A microdosing approach for characterizing formation and repair of carboplatin-DNA monoadducts and chemoresistance

Paul Henderson, Tao Li, Miaoling He, Hongyong Zhang, Michael Malfatti, David R Gandara, Peter P. Grimminger, Kathleen D. Danenberg, Laurel A Beckett, Ralph W deVere White, Ken W Turteltaub, Chong-Xian Pan

Research output: Contribution to journalArticlepeer-review

25 Scopus citations


Formation and repair of platinum (Pt)-induced DNA adducts is a critical step in Pt drug-mediated cytotoxicity. Measurement of Pt-DNA adduct kinetics in tumors may be useful for better understanding chemoresistance and therapeutic response. However, this concept has yet to be rigorously tested because of technical challenges in measuring the adducts at low concentrations and consistent access to sufficient tumor biopsy material. Ultrasensitive accelerator mass spectrometry was used to detect [14C]carboplatin-DNA monoadducts at the attomole level, which are the precursors to Pt-DNA crosslink formation, in six cancer cell lines as a proof-of-concept. The most resistant cells had the lowest monoadduct levels at all time points over 24 hr. [ 14C]Carboplatin "microdoses" (1/100th the pharmacologically effective concentration) had nearly identical adduct formation and repair kinetics compared to therapeutically relevant doses, suggesting that the microdosing approach can potentially be used to determine the pharmacological effects of therapeutic treatment. Some of the possible chemoresistance mechanisms were also studied, such as drug uptake/efflux, intracellular inactivation and DNA repair in selected cell lines. Intracellular inactivation and efficient DNA repair each contributed significantly to the suppression of DNA monoadduct formation in the most resistant cell line compared to the most sensitive cell line studied (p < 0.001). Nucleotide excision repair (NER)-deficient and -proficient cells showed substantial differences in carboplatin monoadduct concentrations over 24 hr that likely contributed to chemoresistance. The data support the utility of carboplatin microdosing as a translatable approach for defining carboplatin-DNA monoadduct formation and repair, possibly by NER, which may be useful for characterizing chemoresistance in vivo.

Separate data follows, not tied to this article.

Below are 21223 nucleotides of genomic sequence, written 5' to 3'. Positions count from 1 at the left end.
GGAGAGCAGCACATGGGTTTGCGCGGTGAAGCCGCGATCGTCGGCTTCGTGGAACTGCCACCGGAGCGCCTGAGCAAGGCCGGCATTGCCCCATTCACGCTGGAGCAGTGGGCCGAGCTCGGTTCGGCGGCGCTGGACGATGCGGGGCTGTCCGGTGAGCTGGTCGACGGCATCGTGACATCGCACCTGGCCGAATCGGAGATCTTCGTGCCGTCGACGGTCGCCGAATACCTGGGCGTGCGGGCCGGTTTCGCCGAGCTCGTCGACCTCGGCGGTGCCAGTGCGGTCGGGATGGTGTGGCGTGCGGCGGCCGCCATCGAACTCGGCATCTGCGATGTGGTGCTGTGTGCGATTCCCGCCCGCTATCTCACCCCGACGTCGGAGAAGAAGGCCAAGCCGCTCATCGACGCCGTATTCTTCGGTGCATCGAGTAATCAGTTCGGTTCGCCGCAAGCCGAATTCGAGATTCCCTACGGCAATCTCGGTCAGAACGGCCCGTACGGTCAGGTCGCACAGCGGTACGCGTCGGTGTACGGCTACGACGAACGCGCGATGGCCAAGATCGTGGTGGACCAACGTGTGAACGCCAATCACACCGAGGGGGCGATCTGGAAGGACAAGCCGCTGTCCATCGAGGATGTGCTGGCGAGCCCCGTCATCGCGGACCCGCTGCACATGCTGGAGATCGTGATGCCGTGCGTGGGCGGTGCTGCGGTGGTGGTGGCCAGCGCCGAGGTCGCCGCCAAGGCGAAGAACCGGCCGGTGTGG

Original languageEnglish (US)
Pages (from-to)1425-1434
Number of pages10
JournalInternational Journal of Cancer
Issue number6
StatePublished - Sep 15 2011


  • accelerator mass spectrometry
  • chemoresistance
  • DNA damage
  • DNA repair
  • microdosing
  • platinum chemotherapy

ASJC Scopus subject areas

  • Cancer Research
  • Oncology


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